(clockwise from top left) Incumbent Irene Cepeda, Steven Conger, Tavorra Elliott, Brenda Zamora and Fernando Romero are running for Clark County School Board in District B, which encompasses much of the northeast part of Clark County.
Clark County School Board Trustee Irene Cepeda cast the deciding vote in a 4-3 decision last October to fire the district’s superintendent. Then, less than a month later, she voted to rescind the vote, reinstating Clark County School District Superintendent Jesus Jara until his contract ends early next year.
The about-face thrust Cepeda, who was already seen as the swing vote on an otherwise deeply divided school board, further into the spotlight of a local school board that many find so dysfunctional they want to replace it with an appointed or semi-appointed board. And now, the first-term incumbent representing the Latino-heavy eastside District D is faced with defending that decision against four political challengers: Fernando Romero, Steven Conger, Tavorra Elliott and Brenda Zamora.
The Current caught up with Cepeda and three of the four people seeking to replace her. The fourth candidate — Zamora — did not respond to the Current’s request for an interview.
The top two finishers in the June primary will face off in the November general election. School Board trustees serve four-year terms.
Who they are
Irene Cepeda was elected to Clark County School Board in 2018 after defeating Kevin Child, a controversial incumbent once banned by a superintendent from visiting the schools within his district. Cepeda was well funded and endorsed by labor groups. She also had a strong showing during that year’s primary, garnering 47% of the vote.
A first-generation immigrant and first-generation college graduate, Cepeda currently works at Nevada State College on a grant program to expand the teacher pipeline to underrepresented populations.
Cepeda acknowledges the board has had years where it “didn’t have much focus” but says it has started to move in the right direction, especially this year. She says the board is focusing more on student outcomes and has identified specific goals to monitor — third grade reading, eighth grade math, and teacher recruitment and retention.
“There will always be a million and one issues because schools are an intersection — of education but also of all these additional social issues. Hunger, violence, housing, you name it, they come to school. There will alway be something, but if we do not have a focus, if we have no goals, we aren’t going to meet those goals.”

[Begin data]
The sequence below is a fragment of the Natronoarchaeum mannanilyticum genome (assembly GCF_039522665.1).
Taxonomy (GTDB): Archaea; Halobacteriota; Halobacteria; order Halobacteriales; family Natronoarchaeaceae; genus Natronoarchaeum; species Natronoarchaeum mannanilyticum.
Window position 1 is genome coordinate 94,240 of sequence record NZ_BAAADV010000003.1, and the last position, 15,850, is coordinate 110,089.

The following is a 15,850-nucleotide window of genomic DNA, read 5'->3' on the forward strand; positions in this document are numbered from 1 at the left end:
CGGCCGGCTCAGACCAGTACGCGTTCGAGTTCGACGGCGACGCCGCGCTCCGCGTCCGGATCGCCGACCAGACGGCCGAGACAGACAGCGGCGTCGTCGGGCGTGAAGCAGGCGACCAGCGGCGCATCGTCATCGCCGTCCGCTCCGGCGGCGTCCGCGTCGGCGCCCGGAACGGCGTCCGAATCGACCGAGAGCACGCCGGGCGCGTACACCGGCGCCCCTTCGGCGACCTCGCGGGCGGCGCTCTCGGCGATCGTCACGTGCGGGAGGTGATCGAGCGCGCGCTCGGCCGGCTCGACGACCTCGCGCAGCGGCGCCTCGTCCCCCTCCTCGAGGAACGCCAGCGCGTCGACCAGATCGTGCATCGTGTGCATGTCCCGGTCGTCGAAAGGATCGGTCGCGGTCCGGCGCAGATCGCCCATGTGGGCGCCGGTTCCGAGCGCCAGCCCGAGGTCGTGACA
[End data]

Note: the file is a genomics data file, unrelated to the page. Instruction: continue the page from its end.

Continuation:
Steven Conger, a Southern Nevada native who graduated from Las Vegas Academy, has been involved with the backside of politics for nearly a decade, primarily as a legislative lobbyist and consultant. His educational experience has included being on the founding board and working in an advisory position with the conservative parent group Power2Parent.
Conger has also been an active, licensed substitute teacher since 2016.
He said his experience subbing in classrooms across the valley has taught him that every school has different capabilities, resources and needs. He described himself as a strong advocate for more decision making at the individual and school level. And he believes his lobbying experience will translate into being an effective trustee capable of navigating the ins and outs of the school board procedures and district policies.
Tavorra Elliott, also a Las Vegas native, says she is running for school board as a “working parent trying to manifest a successful student in this valley.” She is the mother of two CCSD students — one a freshman, the other a junior. While this is her first political run, Elliott notes she helped her uncle, Joshua Elliott, in his unsuccessful longshot congressional run in 2020 and has canvassed for other community causes over the years.
“My campaign is more than a momentary passion,” she added, “I feel it’s my call to action to be involved.”
Elliott said she’s concerned about school safety (including the number of officers on campuses), wasteful spending (she points to the district’s messy rollout of a new human resources management system), and teacher retention and recruitment.
Fernando Romero graduated from Nevada Southern University — what UNLV was called before it became UNLV — with a degree in education. He is currently president of Hispanics In Politics and has worked in a variety of roles over his long career, including being president of a bilingual education program adopted by CCSD in the 1980s.
“I have not taught one day in my life,” he says, “but all of my life has been servicing the Latino community and being an advocate.”
Romero has four children, the youngest of which is set to graduate from East Career & Technical Academy this year. Romero chairs East Career’s School Organizational Team and is a member of two other SOTs — Global Community and Rancho high schools.
He says he was compelled to run for school board because the current board “is not paying attention to students. Instead they are really opening the doors to charter and private schools, and diminishing the efficacy of public education.” Similarly, Romero is weary of calls to break up the school district because of the negative impact it is likely to have on eastside neighborhoods.